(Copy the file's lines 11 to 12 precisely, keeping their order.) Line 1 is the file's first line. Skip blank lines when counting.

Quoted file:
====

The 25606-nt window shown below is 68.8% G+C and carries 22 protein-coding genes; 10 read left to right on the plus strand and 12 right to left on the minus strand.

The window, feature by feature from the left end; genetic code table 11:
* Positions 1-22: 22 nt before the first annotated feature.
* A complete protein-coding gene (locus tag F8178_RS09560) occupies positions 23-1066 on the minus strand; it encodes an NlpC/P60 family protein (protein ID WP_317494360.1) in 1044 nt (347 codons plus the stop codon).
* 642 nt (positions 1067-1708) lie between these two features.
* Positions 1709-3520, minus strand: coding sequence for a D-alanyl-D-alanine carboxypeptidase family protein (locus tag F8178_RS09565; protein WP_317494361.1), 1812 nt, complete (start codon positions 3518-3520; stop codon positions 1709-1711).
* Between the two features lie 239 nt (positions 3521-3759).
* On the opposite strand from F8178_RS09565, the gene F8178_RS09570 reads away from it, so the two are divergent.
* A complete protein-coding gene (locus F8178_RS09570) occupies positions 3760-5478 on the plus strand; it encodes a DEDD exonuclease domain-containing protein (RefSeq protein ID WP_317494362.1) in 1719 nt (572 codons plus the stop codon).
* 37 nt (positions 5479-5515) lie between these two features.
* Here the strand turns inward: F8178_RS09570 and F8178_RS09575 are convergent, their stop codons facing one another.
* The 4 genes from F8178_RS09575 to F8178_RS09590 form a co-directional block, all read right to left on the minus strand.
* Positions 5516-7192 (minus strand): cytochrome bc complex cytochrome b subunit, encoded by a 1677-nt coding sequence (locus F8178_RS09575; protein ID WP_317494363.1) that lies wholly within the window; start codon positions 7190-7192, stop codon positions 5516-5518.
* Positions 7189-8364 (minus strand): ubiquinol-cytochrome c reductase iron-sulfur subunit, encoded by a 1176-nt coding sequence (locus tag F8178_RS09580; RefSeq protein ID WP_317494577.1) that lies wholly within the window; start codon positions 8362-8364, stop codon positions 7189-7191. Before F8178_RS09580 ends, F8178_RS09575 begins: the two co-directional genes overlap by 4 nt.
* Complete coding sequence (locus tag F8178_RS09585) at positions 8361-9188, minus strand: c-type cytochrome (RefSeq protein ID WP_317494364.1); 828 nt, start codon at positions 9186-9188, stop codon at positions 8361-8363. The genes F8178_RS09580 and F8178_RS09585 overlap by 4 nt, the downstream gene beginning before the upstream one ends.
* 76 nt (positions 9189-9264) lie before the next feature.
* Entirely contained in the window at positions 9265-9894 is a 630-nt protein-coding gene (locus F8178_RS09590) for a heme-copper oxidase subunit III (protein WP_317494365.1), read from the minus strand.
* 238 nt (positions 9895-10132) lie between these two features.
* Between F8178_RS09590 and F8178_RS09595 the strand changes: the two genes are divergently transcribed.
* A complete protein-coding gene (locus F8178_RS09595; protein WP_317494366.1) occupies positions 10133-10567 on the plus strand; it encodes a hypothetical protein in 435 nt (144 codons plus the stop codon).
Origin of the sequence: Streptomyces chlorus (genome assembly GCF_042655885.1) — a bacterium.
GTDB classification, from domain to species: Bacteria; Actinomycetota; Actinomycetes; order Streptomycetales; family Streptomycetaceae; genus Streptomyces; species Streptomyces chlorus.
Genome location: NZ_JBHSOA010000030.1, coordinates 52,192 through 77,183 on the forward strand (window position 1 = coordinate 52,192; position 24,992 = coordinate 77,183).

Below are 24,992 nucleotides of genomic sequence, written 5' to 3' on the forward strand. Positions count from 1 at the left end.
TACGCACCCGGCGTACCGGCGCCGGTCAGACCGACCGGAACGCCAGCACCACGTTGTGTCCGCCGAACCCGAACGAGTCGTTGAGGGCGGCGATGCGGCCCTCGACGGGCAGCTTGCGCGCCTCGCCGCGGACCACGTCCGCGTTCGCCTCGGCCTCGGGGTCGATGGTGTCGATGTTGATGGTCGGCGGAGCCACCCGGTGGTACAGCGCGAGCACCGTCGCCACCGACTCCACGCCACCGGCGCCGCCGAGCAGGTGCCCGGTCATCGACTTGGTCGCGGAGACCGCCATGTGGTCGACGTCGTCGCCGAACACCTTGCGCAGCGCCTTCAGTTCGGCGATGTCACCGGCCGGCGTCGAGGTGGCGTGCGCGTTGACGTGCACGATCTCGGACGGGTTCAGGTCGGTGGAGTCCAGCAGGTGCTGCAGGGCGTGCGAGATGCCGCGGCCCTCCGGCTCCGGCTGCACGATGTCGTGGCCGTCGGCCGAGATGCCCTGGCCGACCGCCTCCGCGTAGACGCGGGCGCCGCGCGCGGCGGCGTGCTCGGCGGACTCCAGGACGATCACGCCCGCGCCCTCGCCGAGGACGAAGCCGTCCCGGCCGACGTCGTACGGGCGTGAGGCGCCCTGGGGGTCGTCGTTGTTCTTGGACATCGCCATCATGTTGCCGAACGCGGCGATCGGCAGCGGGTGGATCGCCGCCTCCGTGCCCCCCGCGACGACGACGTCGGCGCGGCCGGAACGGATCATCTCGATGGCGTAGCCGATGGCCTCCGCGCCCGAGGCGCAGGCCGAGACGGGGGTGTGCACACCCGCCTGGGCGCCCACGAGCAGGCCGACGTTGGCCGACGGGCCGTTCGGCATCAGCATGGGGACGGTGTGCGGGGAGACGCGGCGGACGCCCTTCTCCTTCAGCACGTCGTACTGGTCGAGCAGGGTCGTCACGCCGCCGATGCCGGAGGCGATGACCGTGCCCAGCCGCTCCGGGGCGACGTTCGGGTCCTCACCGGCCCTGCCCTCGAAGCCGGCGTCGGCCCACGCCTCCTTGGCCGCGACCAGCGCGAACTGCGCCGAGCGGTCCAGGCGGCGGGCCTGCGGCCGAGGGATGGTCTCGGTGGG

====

* Here the strand turns inward: F8178_RS09570 and F8178_RS09575 are convergent, their stop codons facing one another.
* The 4 genes from F8178_RS09575 to F8178_RS09590 form a co-directional block, all read right to left on the minus strand.